Did I know that was going to be the case? No, of course not, nobody knows what’s going to happen in 3 months time. Even though I feel confident in my abilities after reading so many books and articles and interviews, I still would never delay paying off student loans and opt for investing because, for me, it’s too small of a window to expect great results. I only try to do what I’ve read and what I’ve read pertains mostly to Warren Buffett’s philosophy
So, yea, I’d pay the loans upfront as soon as possible and in the meantime, keep learning as much as I can. For me, I don’t like taking on risk if I don’t need to it just gives me chest pain and I’m not a fan of that.
What’s your loan repayment plan?
This question really shouldn’t be on here, because in my opinion, you should pay the debt off as soon as possible. It’s not just a monetary issue, but psychologically it can be such a relief knowing you don’t have to make any more payments. But if you’re 100% confident in yourself and somehow think you can be really successful even in a short period of time investing, evaluate your repayment plan.
Sometimes the rates on the loans are so low you might be able to get lucky and get a better interest rate on your investment. I say lucky because you never know when the market is going to turn, or if investors overreact to some news for the company’s stock you’re invested in and it drops like 10% or something. If you can’t handle the possibility, then don’t do it. Remember a correction occurs on average once a year, which is at least a 10% drop. If you know you’d panic, just focus on paying your loans off as quickly as you can.
If you want to consider refinancing your student loans for a lower rate, I highly recommend SoFi. My girlfriend got a great interest rate on the refinanced loans, it saved her thousands.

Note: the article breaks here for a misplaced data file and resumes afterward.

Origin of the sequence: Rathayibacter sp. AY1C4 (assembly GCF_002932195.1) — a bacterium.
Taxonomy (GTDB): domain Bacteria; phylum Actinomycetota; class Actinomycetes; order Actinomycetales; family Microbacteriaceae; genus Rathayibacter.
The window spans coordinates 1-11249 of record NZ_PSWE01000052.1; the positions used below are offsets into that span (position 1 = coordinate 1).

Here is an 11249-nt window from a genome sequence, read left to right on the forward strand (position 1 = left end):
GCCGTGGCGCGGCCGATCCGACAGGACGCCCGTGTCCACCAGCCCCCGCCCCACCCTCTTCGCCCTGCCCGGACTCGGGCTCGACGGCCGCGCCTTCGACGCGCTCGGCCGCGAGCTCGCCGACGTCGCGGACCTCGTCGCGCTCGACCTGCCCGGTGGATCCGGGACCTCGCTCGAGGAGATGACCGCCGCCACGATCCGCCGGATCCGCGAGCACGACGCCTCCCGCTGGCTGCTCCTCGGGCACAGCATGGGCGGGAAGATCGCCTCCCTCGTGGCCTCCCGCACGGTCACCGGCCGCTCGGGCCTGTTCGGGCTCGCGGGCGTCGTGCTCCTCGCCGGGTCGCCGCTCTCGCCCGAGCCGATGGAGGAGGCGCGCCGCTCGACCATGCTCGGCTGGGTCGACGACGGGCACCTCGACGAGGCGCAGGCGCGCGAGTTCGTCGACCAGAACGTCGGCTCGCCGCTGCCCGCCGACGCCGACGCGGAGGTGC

But again, only consider investing if you 100% know what it takes to do the proper research, have a high-risk tolerance and understand in the short-term, you’re just as likely to lose the money as you are to gain it.
As Ben Graham said, in the short-term, the stock market is a voting machine and in the long run it’s a weighing machine. So just be careful. I advise you not to do this, but I may be more risk averse than you.
And also, if you’re thinking about getting tax deductions on your interest rate from your student loans, to put off paying for them, that’s stupid.
The most you can claim is only $2,500 apparently. That’s nothing. Just be responsible and pay back your loans. The only thing I will say about investing simultaneously is to contribute to your 401k or Roth 401k if your company has a matching plan. This is because that is free money being given to you by your employer, and you should never pass that up, even if you do have a lot of debt. My girlfriend has a matching plan with her employer and she’s doing just fine repaying her student loans while contributing to the 401k matching plan.
Really it comes down to the type of person you are and how solid your fundamentals in investing are. Do you understand how the market works in the short and long-term? Do you realize you’re just as likely to lose money as you are to gain money in the short-term?
Are you psychologically ready to take on that risk?
For me, it’s not worth the hassle. I’d rather sleep well at night and learn as much as I can about investing. Here’s a great place to start: I found out yesterday CNBC released the Warren Buffett Archives and because of it I also discovered the Berkshire Hathaway 2018 Annual Shareholders Meeting podcast. Pure. Gold.
I’ve been listening to the podcast nonstop, and once I finish the episodes I’m gonna move on to the archives. I love it, man.
Also, check out my recommendations.
So what do you think of this? Would you feel confident enough in your expertise in investing to put off paying student loans as fast as possible, or would you take the loans all on in full stride and put off investing?